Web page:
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Leftovers: Fresh pair of coaching eyes pays immediate dividends for Gio Gonzalez

The morning after every Washington Nationals game this season we'll revisit the previous day's buffet to over-analyze a morsel of information, nugget from the box score, or tasty treat from the post-game quotes.

Steve Mitchell-USA TODAY Sports

So I was flipping through the twitters while the Washington Nationals were playing the Florida Miami Marlins on Friday while waiting for phenom Lucas Giolito to get his work in and an interesting tidbit from The Washington Post's Chelsea Janes popped into my timeline.

I retweeted it with a pithy comment to the tune of, "Oh look, actual coaching from the pitching coach." I think I'm funny sometimes. But then Ms. Janes brought it up again in her notebook after the game, so it now deserves more than just a half-baked snort.

One of my biggest problems with Gonzalez over the past few seasons was his habit of looking down as he raised his leg at the start of his kick. I was a pitcher back in the day, so call me old school on this, but when I read from Janes that new pitching coach Mike Maddux not only noticed as well, but pointed it out and made it a point of emphasis to the left-hander, I was as impressed as I was relieved.

"No more looking down, looking away, more just picking up the target... So it was a little different for me." -Gio Gonzalez

As Janes quotes Gonzalez: "No more looking down, looking away, more just picking up the target," Gonzalez said. "So it was a little different for me."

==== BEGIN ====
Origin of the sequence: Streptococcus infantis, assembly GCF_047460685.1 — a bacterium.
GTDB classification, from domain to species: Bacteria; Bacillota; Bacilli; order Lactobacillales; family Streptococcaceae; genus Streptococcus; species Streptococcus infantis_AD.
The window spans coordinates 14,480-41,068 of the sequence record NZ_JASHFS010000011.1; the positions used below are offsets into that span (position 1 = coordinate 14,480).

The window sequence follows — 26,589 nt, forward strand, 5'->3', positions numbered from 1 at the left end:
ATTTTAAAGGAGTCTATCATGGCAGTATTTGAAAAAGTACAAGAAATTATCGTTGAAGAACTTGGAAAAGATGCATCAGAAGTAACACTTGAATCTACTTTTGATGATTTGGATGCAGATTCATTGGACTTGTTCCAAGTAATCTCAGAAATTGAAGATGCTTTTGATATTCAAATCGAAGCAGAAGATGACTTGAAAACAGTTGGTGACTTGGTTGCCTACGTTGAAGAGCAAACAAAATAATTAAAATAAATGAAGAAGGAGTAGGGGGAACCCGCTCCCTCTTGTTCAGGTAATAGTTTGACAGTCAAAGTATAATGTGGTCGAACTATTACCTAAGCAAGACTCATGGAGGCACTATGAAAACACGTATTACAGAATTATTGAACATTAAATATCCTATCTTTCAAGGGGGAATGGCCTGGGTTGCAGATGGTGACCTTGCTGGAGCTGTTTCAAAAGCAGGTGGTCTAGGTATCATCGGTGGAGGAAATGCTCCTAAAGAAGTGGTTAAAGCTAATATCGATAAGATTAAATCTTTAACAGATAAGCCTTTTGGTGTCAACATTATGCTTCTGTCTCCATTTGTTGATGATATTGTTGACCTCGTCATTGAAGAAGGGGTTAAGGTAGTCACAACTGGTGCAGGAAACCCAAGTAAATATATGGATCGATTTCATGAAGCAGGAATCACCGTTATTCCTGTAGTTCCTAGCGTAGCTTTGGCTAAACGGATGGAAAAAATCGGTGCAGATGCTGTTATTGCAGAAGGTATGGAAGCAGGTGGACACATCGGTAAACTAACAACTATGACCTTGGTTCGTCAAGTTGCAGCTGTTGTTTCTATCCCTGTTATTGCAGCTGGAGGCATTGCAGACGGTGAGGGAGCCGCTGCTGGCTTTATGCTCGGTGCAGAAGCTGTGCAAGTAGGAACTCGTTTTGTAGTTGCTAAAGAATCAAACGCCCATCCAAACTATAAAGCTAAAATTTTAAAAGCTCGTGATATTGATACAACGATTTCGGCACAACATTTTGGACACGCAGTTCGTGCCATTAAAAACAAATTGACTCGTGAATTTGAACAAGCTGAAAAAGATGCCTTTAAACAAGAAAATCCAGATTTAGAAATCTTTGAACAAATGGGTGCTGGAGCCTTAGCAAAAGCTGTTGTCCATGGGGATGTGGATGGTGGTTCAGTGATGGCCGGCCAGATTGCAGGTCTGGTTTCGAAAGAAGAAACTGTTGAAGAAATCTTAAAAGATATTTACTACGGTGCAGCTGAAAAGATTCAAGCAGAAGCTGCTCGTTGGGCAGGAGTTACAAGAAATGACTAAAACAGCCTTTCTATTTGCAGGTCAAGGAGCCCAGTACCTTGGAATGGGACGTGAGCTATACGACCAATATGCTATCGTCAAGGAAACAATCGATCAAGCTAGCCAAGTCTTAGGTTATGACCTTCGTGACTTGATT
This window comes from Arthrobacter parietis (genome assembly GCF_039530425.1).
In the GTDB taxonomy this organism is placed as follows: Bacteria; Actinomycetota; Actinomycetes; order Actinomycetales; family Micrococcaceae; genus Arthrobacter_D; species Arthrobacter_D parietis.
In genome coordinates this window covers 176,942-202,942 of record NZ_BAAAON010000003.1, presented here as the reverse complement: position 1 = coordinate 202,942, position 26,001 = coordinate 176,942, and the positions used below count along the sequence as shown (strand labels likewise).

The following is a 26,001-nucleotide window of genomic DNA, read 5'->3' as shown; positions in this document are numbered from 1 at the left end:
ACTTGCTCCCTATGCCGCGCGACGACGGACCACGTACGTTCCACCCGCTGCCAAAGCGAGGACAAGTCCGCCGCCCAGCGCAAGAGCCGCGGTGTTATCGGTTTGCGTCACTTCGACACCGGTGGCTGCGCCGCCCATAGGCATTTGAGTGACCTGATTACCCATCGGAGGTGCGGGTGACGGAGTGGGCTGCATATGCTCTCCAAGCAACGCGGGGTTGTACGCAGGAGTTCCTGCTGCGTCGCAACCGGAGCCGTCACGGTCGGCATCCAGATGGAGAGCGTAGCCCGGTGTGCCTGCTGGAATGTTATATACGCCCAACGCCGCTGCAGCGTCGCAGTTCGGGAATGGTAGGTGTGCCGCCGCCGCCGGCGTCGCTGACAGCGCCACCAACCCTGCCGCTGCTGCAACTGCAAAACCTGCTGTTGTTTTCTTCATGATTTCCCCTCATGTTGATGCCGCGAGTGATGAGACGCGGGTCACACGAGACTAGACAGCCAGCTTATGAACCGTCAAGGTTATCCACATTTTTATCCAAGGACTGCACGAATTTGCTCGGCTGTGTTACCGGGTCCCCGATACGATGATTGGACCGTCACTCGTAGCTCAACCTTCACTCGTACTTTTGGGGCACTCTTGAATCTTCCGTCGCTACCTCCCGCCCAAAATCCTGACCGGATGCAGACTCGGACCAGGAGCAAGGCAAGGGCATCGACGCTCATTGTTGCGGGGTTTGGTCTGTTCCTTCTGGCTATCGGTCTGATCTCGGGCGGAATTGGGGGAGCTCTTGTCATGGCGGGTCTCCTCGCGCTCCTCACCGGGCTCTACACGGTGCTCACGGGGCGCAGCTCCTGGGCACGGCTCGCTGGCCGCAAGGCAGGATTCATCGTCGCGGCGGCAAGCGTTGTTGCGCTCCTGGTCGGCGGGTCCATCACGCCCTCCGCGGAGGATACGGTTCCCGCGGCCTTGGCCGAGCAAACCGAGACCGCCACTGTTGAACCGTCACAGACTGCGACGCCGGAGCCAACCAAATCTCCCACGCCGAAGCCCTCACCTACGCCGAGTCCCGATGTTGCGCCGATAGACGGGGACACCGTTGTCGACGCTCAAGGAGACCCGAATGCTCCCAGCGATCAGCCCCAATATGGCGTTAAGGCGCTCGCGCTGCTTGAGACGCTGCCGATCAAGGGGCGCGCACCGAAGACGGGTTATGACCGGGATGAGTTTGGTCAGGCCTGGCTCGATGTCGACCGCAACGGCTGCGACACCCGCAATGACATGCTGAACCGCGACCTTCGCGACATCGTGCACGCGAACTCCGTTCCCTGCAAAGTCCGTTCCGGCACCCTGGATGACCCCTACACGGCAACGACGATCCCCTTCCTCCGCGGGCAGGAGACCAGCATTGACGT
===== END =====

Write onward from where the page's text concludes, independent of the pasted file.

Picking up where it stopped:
The article goes on to mention that when Gonzalez was finished with his work -- a tidy two innings (27 pitches, 17 strikes with no runs and two hits) with, surprise, surprise, no walks -- Maddux instructed Gonzalez to sit with him to watch notorious strike-thrower Bronson Arroyo work.

Now Arroyo got pounded, but that's a story for another day. But Gonzalez noticed the same things from Arroyo that he was himself instructed on.

"The whole time, Bronson was picking up his target, staying on track," Gonzalez told Janes. "That’s something you can watch and learn from a guy when you pound the strike zone and he’s being aggressive in there."

Maddux comes to D.C. with a heady reputation as a pitching coach. We're already seeing evidence of it. The Nats pitching staff seemed to stagnate or regress a bit last season, with Jordan Zimmermann, Doug Fister, Tanner Roark, Blake Treinen and others seemingly taking a step backward.

Shoot, even Gonzalez scrapped his two-seam fastball from early in the season to rely more heavily on the four-seam to try for more stirkeouts as things progressed.

Not to denigrate the previous pitching coach. To a man, the Nats staff will tell you how much they liked and respected Steve McCatty. But "Cat" was more of a "how'd you do it before, let's get you back to that" type of coach, and not as much on the video review and new instruction.

Maybe these guys needed a fresh pair of eyes on them.